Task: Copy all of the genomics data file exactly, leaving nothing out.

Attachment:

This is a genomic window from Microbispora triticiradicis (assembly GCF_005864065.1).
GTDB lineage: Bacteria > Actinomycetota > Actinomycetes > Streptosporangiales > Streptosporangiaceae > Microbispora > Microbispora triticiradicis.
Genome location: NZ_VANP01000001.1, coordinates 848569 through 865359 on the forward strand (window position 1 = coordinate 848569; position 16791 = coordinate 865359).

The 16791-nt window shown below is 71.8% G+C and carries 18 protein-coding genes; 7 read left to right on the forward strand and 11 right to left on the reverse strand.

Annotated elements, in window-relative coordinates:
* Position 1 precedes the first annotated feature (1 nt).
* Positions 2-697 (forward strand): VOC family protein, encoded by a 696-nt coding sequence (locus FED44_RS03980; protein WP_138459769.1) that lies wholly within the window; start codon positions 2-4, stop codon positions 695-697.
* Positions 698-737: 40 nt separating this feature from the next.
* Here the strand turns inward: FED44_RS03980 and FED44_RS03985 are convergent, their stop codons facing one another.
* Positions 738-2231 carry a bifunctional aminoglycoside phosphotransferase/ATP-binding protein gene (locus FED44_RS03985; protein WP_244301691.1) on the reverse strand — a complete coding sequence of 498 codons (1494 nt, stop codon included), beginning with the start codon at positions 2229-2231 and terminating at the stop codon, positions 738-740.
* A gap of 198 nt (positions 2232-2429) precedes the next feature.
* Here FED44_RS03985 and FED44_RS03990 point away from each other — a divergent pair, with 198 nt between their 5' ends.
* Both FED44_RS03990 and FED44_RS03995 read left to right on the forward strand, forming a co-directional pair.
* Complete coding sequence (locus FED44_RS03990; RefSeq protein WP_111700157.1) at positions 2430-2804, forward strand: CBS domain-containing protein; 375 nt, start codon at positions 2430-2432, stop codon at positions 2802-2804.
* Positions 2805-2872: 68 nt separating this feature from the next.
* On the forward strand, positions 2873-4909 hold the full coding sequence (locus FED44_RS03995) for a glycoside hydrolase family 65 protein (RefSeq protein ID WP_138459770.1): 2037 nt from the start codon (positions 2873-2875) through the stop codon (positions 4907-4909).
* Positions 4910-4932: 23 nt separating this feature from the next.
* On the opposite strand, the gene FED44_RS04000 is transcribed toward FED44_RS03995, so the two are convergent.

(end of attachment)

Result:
This is a genomic window from Microbispora triticiradicis (assembly GCF_005864065.1).
GTDB lineage: Bacteria > Actinomycetota > Actinomycetes > Streptosporangiales > Streptosporangiaceae > Microbispora > Microbispora triticiradicis.
Genome location: NZ_VANP01000001.1, coordinates 848569 through 865359 on the forward strand (window position 1 = coordinate 848569; position 16791 = coordinate 865359).

The 16791-nt window shown below is 71.8% G+C and carries 18 protein-coding genes; 7 read left to right on the forward strand and 11 right to left on the reverse strand.

Annotated elements, in window-relative coordinates:
* Position 1 precedes the first annotated feature (1 nt).
* Positions 2-697 (forward strand): VOC family protein, encoded by a 696-nt coding sequence (locus FED44_RS03980; protein WP_138459769.1) that lies wholly within the window; start codon positions 2-4, stop codon positions 695-697.
* Positions 698-737: 40 nt separating this feature from the next.
* Here the strand turns inward: FED44_RS03980 and FED44_RS03985 are convergent, their stop codons facing one another.
* Positions 738-2231 carry a bifunctional aminoglycoside phosphotransferase/ATP-binding protein gene (locus FED44_RS03985; protein WP_244301691.1) on the reverse strand — a complete coding sequence of 498 codons (1494 nt, stop codon included), beginning with the start codon at positions 2229-2231 and terminating at the stop codon, positions 738-740.
* A gap of 198 nt (positions 2232-2429) precedes the next feature.
* Here FED44_RS03985 and FED44_RS03990 point away from each other — a divergent pair, with 198 nt between their 5' ends.
* Both FED44_RS03990 and FED44_RS03995 read left to right on the forward strand, forming a co-directional pair.
* Complete coding sequence (locus FED44_RS03990; RefSeq protein WP_111700157.1) at positions 2430-2804, forward strand: CBS domain-containing protein; 375 nt, start codon at positions 2430-2432, stop codon at positions 2802-2804.
* Positions 2805-2872: 68 nt separating this feature from the next.
* On the forward strand, positions 2873-4909 hold the full coding sequence (locus FED44_RS03995) for a glycoside hydrolase family 65 protein (RefSeq protein ID WP_138459770.1): 2037 nt from the start codon (positions 2873-2875) through the stop codon (positions 4907-4909).
* Positions 4910-4932: 23 nt separating this feature from the next.
* On the opposite strand, the gene FED44_RS04000 is transcribed toward FED44_RS03995, so the two are convergent.